14. Infinite Jest

Infinite Jest

Full Title: Infinite Jest

Author: David Foster Wallace

Genre:  Literary fiction

Publishing Date: 1996


This book explores fundamental questions about what enjoyment is and why it has become so dominant in our lives, how our desire for amusement impacts our need to relate to other people, and what the delights we choose say about who we are. It is set in an addicts’ halfway house and a tennis academy and features the most affectionately screwed-up family to appear in recent fiction.

15. Lila


Full Title: Lila

Author: Marilynne Robinson

Genre: Fiction

Publishing Date: 2014


After years of wandering the countryside, Lila has no place to stay out of the rain and enters a small-town church in Iowa. There, she sparks a relationship and starts a discussion that will change the course of her life. She marries John Ames, a pastor, and starts a new life while attempting to make meaning of the one that came before her newfound security.

Final Words

Existentialism, by definition, means a philosophical system or method that strongly emphasizes the presence of the unique individual. But in my view, it is more than just a philosophical approach.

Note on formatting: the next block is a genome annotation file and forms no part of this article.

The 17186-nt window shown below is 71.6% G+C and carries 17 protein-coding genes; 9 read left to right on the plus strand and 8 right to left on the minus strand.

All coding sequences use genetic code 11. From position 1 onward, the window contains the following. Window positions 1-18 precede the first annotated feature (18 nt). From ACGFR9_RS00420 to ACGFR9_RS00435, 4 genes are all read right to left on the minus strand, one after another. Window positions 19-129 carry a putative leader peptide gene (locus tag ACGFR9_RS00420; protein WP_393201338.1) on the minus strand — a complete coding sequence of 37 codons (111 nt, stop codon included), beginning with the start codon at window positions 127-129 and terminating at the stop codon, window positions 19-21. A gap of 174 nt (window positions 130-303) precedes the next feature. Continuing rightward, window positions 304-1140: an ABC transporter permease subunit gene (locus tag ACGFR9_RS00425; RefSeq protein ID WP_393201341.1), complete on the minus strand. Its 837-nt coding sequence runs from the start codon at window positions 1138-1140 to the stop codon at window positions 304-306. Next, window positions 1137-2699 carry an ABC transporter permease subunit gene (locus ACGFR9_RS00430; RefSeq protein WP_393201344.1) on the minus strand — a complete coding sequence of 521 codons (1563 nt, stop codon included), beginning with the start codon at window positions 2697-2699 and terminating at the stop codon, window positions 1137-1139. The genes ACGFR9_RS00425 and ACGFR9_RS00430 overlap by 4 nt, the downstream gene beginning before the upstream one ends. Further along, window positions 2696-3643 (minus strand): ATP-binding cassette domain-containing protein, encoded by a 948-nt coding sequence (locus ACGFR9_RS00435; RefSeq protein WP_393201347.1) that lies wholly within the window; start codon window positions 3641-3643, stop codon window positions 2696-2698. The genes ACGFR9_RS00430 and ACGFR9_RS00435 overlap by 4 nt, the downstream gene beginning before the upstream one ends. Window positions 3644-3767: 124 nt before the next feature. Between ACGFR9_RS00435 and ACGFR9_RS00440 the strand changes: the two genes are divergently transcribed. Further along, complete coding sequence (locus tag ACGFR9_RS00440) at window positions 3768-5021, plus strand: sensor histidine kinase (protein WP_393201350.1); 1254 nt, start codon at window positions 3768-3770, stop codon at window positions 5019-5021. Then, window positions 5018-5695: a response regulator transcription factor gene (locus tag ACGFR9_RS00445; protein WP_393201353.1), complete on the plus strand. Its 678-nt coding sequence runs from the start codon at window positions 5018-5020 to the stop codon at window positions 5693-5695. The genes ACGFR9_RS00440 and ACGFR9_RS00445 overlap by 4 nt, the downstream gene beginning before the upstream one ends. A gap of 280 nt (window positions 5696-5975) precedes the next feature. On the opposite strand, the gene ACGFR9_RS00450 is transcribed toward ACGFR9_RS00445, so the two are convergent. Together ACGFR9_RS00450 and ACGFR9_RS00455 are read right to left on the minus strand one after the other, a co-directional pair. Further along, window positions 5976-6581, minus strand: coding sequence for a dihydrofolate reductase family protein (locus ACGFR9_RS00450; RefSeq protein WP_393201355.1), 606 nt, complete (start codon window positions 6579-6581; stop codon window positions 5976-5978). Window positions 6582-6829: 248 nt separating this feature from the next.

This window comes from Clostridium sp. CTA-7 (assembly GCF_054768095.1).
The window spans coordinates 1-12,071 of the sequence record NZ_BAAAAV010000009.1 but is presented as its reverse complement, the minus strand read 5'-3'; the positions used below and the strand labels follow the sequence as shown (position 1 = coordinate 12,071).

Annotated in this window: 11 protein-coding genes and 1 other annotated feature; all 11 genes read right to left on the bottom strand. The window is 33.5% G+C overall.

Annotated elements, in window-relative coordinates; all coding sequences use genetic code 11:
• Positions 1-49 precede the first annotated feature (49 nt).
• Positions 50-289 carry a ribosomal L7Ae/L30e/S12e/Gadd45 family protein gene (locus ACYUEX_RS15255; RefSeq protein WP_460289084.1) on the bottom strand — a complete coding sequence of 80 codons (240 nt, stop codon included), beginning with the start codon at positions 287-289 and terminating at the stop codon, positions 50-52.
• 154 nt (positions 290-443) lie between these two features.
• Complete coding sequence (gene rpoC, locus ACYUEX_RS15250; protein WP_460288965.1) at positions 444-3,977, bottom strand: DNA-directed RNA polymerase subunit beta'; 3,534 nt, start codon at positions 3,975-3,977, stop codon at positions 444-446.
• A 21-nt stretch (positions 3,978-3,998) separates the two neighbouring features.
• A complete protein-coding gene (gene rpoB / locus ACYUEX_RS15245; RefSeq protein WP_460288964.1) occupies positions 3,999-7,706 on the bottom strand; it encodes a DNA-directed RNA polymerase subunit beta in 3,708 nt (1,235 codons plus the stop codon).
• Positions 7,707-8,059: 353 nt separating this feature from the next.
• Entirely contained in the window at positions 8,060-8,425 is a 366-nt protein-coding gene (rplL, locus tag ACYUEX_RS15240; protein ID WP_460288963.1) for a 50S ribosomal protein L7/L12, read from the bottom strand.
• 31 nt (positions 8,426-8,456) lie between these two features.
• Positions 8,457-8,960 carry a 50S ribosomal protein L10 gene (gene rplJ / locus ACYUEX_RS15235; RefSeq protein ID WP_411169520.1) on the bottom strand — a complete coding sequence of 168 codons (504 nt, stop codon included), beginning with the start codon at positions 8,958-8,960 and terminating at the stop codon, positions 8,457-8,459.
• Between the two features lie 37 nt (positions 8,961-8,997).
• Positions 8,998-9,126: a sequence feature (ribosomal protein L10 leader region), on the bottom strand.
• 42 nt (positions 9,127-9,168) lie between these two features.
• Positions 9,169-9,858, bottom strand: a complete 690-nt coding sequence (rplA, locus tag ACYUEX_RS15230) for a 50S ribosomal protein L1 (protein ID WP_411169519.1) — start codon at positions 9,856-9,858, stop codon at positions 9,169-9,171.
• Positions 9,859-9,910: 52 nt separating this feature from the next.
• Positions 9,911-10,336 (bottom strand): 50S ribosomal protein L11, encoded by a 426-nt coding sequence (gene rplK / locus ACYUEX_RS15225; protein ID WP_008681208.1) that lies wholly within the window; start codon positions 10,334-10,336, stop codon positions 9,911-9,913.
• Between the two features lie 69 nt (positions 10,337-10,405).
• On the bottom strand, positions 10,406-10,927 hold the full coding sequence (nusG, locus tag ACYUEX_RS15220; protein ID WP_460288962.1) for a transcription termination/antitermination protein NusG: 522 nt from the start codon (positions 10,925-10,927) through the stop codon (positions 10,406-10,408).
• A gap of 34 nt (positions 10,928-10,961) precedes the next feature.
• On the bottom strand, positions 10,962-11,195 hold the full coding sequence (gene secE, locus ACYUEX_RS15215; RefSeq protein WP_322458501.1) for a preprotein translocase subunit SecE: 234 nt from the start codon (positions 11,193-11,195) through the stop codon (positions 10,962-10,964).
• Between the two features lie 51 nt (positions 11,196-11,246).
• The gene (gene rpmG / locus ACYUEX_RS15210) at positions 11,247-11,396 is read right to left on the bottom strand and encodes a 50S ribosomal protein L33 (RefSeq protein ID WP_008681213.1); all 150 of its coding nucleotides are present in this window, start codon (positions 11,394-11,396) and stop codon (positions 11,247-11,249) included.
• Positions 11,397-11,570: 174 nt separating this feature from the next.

One needs to be aware of the truth about a person’s existence. And after going through these books, I think one should consider this approach more seriously. So, I would highly recommend you to read some, if not all, of these books.

If you liked this reading list, do look at other reading lists too:

Frequently Asked Questions

1. What Are Existential Novels?

Such novels that are typically characterized by a writer who exists in a chaotic and seemingly meaningless environment that forces the protagonist to confront his/herself and determine his/her purpose in the world.

2. Who Are Some of The Famous Existentialists?

Jean-Paul Sartre, Albert Camus, Karl Jaspers, Paul Tillich, etc. are some of the famous existentialists.

3. What Genre is Existentialism?

Fiction and scholar works which can either be written in form of poem, plays, novels and generally concerning the life, nature, and human existence.